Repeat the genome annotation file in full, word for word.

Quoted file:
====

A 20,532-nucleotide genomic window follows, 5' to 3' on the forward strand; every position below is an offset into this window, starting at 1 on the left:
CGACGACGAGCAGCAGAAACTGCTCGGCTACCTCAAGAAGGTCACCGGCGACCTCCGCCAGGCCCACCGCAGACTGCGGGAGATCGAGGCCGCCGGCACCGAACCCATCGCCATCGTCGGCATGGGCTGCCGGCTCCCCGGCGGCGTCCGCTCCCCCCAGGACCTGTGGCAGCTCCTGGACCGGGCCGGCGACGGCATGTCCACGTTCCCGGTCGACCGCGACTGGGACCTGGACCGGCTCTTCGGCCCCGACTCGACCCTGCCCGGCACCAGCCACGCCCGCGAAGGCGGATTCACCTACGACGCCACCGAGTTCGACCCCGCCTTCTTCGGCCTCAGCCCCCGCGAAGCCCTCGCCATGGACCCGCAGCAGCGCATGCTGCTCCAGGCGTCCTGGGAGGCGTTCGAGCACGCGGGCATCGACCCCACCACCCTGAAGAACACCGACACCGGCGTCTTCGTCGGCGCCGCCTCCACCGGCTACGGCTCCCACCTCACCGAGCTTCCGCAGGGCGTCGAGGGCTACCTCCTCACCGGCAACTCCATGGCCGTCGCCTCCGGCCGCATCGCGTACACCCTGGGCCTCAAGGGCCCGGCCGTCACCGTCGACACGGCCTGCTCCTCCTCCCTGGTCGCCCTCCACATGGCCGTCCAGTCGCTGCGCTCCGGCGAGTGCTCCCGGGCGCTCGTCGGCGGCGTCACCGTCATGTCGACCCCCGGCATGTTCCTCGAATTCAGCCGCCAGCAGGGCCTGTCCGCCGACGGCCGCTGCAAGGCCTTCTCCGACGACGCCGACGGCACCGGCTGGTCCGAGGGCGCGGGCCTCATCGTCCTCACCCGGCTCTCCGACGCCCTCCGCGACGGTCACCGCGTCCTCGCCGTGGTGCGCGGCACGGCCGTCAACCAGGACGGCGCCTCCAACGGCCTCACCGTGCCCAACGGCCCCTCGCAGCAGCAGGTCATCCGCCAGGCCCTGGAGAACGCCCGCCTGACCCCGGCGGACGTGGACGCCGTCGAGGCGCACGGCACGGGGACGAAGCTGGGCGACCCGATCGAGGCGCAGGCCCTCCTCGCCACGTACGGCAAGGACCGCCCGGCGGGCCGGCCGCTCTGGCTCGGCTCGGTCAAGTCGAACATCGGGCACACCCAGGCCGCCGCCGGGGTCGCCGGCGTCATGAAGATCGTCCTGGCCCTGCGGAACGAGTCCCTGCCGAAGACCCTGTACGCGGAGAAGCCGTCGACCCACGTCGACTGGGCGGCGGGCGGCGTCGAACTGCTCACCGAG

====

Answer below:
A 20,532-nucleotide genomic window follows, 5' to 3' on the forward strand; every position below is an offset into this window, starting at 1 on the left:
CGACGACGAGCAGCAGAAACTGCTCGGCTACCTCAAGAAGGTCACCGGCGACCTCCGCCAGGCCCACCGCAGACTGCGGGAGATCGAGGCCGCCGGCACCGAACCCATCGCCATCGTCGGCATGGGCTGCCGGCTCCCCGGCGGCGTCCGCTCCCCCCAGGACCTGTGGCAGCTCCTGGACCGGGCCGGCGACGGCATGTCCACGTTCCCGGTCGACCGCGACTGGGACCTGGACCGGCTCTTCGGCCCCGACTCGACCCTGCCCGGCACCAGCCACGCCCGCGAAGGCGGATTCACCTACGACGCCACCGAGTTCGACCCCGCCTTCTTCGGCCTCAGCCCCCGCGAAGCCCTCGCCATGGACCCGCAGCAGCGCATGCTGCTCCAGGCGTCCTGGGAGGCGTTCGAGCACGCGGGCATCGACCCCACCACCCTGAAGAACACCGACACCGGCGTCTTCGTCGGCGCCGCCTCCACCGGCTACGGCTCCCACCTCACCGAGCTTCCGCAGGGCGTCGAGGGCTACCTCCTCACCGGCAACTCCATGGCCGTCGCCTCCGGCCGCATCGCGTACACCCTGGGCCTCAAGGGCCCGGCCGTCACCGTCGACACGGCCTGCTCCTCCTCCCTGGTCGCCCTCCACATGGCCGTCCAGTCGCTGCGCTCCGGCGAGTGCTCCCGGGCGCTCGTCGGCGGCGTCACCGTCATGTCGACCCCCGGCATGTTCCTCGAATTCAGCCGCCAGCAGGGCCTGTCCGCCGACGGCCGCTGCAAGGCCTTCTCCGACGACGCCGACGGCACCGGCTGGTCCGAGGGCGCGGGCCTCATCGTCCTCACCCGGCTCTCCGACGCCCTCCGCGACGGTCACCGCGTCCTCGCCGTGGTGCGCGGCACGGCCGTCAACCAGGACGGCGCCTCCAACGGCCTCACCGTGCCCAACGGCCCCTCGCAGCAGCAGGTCATCCGCCAGGCCCTGGAGAACGCCCGCCTGACCCCGGCGGACGTGGACGCCGTCGAGGCGCACGGCACGGGGACGAAGCTGGGCGACCCGATCGAGGCGCAGGCCCTCCTCGCCACGTACGGCAAGGACCGCCCGGCGGGCCGGCCGCTCTGGCTCGGCTCGGTCAAGTCGAACATCGGGCACACCCAGGCCGCCGCCGGGGTCGCCGGCGTCATGAAGATCGTCCTGGCCCTGCGGAACGAGTCCCTGCCGAAGACCCTGTACGCGGAGAAGCCGTCGACCCACGTCGACTGGGCGGCGGGCGGCGTCGAACTGCTCACCGAG